A few weeks ago I wrote an article on biochar, a centuries old technique for adding nutrients to the soil and retaining them. This article generated a comment that mentioned hugelkultur. I was intrigued by what I read, so I researched it and found that I wanted to learn more. Much more!
Hugelkultur is essentially making raised garden beds using wood logs as a base. The word hugelkultur roughly translates to “hill culture.” Soil is added to the top and left to do what it does. The microbes in the soil start to break the wood down and add nutrients to the soil. The wood is composted under the soil, retaining water and nitrogen. After the first year, it becomes self-tilling, so you only need to plant, harvest and enjoy. Sound simple? It really is.
How to build hugelkultur beds
Start with a pile of wood. Lay it out where you would like your garden bed to be. Add more wood until it is about six feet tall. You can go shorter to begin with, but taller is better since it will break down over time. You can dig it into the ground to create a pit effect, but above ground is better. The bed can be built anywhere, but full sun is optimal. When you get the logs where you want, add a layer of soil to the top. This may be a good time to water the entire thing. Add fertilizer if you wish at this point. I mix my manure with soil and compost and use this to put on top. Plants can then be planted along the sides. You may need to fertilize and water at first, but as the wood breaks down, it’ll become less and less necessary. (Click here for more images of hugelkultur beds.)
How hugelkultur works
Over time, the wood breaks down, creating air space for microbes to colonize and nutrients to hide out in. Using biochar in addition to the soil would maximize your soil capacity. After the first year, it should break down enough that you don’t need to do anything other than plant your plants. It becomes self-tilling, making the soil more and more usable. This method lasts for years, so you don’t need to till and weed every year. The mounds do get some weeds at first, but they are easy to pull out since the sides are sloped.
Sustainable gardening with hugelkultur
Hugelkultur may be a funny sounding name, but its benefits are no joke. Some benefits of hugelkultur include the following:
- After established, they require no fertilizer or irrigation.
- It works anywhere, from the rain forest to the desert.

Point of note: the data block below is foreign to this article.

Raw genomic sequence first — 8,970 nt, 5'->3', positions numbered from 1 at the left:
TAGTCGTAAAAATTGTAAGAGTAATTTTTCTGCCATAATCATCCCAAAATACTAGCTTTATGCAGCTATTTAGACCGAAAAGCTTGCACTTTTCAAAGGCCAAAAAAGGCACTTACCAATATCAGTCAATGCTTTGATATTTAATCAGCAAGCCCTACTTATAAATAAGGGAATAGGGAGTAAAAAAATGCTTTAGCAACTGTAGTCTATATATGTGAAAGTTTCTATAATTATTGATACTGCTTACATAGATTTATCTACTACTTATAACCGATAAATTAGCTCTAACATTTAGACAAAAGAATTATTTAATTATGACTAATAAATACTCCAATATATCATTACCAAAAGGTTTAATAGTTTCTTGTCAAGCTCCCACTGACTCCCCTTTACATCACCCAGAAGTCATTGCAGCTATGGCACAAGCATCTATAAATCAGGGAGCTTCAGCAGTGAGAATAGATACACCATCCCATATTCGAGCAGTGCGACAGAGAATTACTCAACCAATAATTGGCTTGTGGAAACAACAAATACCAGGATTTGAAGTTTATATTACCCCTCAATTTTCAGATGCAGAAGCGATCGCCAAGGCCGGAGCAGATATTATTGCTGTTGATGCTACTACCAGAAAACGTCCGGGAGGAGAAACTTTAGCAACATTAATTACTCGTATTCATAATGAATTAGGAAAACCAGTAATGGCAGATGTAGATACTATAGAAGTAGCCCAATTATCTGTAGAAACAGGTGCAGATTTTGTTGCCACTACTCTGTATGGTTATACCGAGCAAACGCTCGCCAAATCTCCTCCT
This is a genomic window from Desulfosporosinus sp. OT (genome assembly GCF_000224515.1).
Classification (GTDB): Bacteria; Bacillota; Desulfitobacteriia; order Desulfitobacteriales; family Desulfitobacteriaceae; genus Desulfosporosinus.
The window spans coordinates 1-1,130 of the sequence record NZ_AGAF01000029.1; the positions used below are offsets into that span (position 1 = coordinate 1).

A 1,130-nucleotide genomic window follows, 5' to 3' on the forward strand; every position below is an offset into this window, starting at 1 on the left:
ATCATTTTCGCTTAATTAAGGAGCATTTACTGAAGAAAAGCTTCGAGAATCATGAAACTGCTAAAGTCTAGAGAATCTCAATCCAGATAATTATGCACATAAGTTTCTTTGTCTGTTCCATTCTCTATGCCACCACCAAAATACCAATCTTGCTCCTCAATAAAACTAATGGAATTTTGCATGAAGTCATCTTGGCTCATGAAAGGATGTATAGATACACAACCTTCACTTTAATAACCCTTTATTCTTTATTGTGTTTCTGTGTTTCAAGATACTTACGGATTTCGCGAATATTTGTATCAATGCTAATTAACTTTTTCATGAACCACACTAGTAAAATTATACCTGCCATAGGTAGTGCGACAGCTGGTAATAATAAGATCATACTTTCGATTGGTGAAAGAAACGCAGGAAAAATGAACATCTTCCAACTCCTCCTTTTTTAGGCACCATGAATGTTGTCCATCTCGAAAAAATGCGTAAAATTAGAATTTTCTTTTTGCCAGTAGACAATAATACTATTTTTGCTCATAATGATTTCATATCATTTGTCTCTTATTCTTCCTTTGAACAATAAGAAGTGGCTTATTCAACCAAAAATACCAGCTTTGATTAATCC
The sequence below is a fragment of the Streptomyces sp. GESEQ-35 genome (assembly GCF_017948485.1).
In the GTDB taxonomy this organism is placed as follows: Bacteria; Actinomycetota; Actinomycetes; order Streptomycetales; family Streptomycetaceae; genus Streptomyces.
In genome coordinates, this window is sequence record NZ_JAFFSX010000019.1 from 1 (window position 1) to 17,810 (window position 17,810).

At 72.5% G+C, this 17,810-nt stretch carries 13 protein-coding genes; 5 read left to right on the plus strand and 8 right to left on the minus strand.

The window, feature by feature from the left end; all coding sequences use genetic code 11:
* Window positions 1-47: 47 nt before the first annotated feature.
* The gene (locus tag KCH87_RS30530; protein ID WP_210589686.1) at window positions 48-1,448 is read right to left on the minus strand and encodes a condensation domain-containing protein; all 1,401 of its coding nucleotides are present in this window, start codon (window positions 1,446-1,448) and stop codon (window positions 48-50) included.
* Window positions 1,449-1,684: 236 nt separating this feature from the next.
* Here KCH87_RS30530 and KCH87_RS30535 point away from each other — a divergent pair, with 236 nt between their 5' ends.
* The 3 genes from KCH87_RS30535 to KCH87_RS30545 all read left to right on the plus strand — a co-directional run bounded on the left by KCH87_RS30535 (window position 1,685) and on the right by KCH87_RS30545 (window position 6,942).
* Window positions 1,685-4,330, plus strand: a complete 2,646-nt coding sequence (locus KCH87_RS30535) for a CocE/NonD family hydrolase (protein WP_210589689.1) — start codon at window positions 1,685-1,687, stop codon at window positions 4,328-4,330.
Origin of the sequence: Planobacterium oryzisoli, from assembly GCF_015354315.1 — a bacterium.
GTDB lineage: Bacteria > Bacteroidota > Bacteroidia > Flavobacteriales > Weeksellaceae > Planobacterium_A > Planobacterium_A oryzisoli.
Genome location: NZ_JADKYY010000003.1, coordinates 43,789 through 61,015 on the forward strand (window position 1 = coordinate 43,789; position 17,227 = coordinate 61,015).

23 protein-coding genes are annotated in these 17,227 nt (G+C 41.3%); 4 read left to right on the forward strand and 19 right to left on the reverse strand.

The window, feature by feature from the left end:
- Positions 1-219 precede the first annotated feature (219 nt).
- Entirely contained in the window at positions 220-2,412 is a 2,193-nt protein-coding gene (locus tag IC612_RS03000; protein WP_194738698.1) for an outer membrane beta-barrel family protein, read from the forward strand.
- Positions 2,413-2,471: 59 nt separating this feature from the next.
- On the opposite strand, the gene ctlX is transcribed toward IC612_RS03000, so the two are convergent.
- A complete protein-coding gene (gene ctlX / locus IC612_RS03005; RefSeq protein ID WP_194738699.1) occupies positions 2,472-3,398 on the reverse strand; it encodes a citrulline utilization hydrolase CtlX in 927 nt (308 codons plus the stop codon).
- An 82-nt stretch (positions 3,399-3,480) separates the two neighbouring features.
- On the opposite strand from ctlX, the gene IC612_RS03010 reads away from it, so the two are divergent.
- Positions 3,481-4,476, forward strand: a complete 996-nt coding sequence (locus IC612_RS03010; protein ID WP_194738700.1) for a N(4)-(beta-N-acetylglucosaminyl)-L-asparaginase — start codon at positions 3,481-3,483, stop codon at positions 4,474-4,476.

- The raised mounds are great for gardeners with mobility issues.
- It could provide poor countries with a means to produce massive quantities of food.
- You can use twigs, branches and logs. It all becomes buried wood.
- It can be built in-ground, but above-ground is best.
- You can start small and go bigger later.
- You can stick with smaller mounds.
- It sequesters carbon in the ground, not adding to greenhouse gasses.
- Hugelkultur allows you to take advantage of downed trees.
- All of the nutrients produced are organic.
- Air pockets are produced for microbes and worms.
- Speaking of worms, vermiculture can be easily added.
- It’s self-tilling.
- It holds massive amounts of water without rotting roots. The wood acts like a sponge as it breaks down, holding lots of water.
- Fungi, such as mycorrhizae, are beneficial to the soil. Fungi colonize rapidly in decaying wood.
The right wood for hugelkultur
While almost any wood can be used, you want to stay away from cedar and walnut. They have resins and toxins that aren’t good for plant life. Cherry can be toxic to animals, so it’s not a good choice either. Locust should also be avoided because it’s very slow to break down. Some of the better woods are apple, alder, cottonwood, birch, willow and poplar. Pine is ok, but as it first breaks down, it will suck nitrogen out of the soil in large amounts. Knowing this, you can add extra nitrogen for the first few years. (Find nitrogen-rich blood meal here.) After it breaks down enough, it starts giving nitrogen back. Do a soil test occasionally so you know what the exact conditions are. (Find soil testing kits here.)
Hugelkultur is an old way of gardening, but it’s new to us here in the USA. It’s been used for a long time, but the applications remain the same. It’s an easy way to create a raised bed that you’ll enjoy for years. Self maintaining and stabilizing, hugelkultur seems to be the way to go.